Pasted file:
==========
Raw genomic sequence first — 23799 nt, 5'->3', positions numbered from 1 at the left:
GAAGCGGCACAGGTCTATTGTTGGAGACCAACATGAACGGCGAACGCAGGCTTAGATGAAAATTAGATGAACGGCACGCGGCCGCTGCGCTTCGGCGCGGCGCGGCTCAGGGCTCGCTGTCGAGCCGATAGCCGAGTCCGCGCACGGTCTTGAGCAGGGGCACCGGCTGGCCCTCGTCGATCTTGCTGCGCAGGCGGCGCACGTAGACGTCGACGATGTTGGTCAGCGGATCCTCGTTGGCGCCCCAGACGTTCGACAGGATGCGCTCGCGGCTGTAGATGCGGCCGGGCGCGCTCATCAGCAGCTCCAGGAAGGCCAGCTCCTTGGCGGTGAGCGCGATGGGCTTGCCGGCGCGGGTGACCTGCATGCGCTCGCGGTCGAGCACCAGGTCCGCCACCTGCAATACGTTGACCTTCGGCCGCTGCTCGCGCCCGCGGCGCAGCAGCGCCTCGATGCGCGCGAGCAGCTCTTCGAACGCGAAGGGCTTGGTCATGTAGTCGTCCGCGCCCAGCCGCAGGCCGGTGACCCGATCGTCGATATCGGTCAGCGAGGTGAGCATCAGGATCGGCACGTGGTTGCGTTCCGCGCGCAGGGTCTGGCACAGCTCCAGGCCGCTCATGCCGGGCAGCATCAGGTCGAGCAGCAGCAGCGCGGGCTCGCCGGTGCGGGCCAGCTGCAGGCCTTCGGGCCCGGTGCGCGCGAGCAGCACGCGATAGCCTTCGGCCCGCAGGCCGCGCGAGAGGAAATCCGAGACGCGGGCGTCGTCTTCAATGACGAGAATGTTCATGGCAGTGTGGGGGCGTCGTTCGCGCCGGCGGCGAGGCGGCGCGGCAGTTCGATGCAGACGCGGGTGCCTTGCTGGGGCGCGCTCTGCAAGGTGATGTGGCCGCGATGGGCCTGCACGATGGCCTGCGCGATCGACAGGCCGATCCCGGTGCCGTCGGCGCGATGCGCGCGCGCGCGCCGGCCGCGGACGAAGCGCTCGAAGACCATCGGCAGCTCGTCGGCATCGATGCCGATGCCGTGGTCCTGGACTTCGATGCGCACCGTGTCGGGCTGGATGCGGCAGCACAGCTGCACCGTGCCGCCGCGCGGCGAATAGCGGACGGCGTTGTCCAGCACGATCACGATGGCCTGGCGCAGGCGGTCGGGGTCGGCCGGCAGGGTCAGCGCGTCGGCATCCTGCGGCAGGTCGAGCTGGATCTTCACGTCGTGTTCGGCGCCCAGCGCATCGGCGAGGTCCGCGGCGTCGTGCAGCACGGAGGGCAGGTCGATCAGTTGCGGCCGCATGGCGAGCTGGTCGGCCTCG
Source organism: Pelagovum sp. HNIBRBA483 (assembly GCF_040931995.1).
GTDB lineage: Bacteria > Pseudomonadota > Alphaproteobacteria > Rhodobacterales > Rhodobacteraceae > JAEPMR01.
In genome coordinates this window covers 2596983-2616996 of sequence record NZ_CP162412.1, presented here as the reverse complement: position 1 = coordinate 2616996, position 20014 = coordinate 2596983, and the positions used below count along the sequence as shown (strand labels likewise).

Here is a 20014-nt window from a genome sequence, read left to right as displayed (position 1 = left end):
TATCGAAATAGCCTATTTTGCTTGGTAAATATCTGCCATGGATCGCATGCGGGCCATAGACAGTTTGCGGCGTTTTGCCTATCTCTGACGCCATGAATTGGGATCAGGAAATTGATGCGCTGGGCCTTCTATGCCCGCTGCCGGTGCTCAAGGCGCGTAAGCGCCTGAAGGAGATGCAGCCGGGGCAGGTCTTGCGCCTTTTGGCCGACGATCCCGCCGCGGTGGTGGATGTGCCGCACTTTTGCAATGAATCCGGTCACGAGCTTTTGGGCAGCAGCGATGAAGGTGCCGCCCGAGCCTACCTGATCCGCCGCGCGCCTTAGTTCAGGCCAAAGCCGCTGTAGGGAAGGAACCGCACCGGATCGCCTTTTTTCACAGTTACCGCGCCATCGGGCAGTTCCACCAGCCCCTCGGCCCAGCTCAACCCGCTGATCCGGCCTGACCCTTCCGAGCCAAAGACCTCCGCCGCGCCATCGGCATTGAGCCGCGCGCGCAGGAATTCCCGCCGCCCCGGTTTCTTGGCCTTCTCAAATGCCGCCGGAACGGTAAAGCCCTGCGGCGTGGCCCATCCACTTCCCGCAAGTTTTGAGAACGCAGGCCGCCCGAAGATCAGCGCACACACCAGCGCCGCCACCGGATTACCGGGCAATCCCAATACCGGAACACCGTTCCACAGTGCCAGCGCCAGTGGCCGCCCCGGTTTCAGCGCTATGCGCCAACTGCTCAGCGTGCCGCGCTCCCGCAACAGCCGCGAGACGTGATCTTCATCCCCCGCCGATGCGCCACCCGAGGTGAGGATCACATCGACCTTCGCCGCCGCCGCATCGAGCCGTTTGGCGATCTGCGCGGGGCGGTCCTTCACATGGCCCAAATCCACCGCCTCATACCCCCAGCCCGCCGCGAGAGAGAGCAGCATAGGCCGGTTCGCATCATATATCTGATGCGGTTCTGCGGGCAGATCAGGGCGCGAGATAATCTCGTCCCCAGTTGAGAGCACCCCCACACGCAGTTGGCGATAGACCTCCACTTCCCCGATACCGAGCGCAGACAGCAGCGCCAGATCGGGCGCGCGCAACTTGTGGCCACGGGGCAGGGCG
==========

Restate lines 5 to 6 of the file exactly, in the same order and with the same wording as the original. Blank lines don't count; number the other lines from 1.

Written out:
In genome coordinates this window covers 2596983-2616996 of sequence record NZ_CP162412.1, presented here as the reverse complement: position 1 = coordinate 2616996, position 20014 = coordinate 2596983, and the positions used below count along the sequence as shown (strand labels likewise).

Here is a 20014-nt window from a genome sequence, read left to right as displayed (position 1 = left end):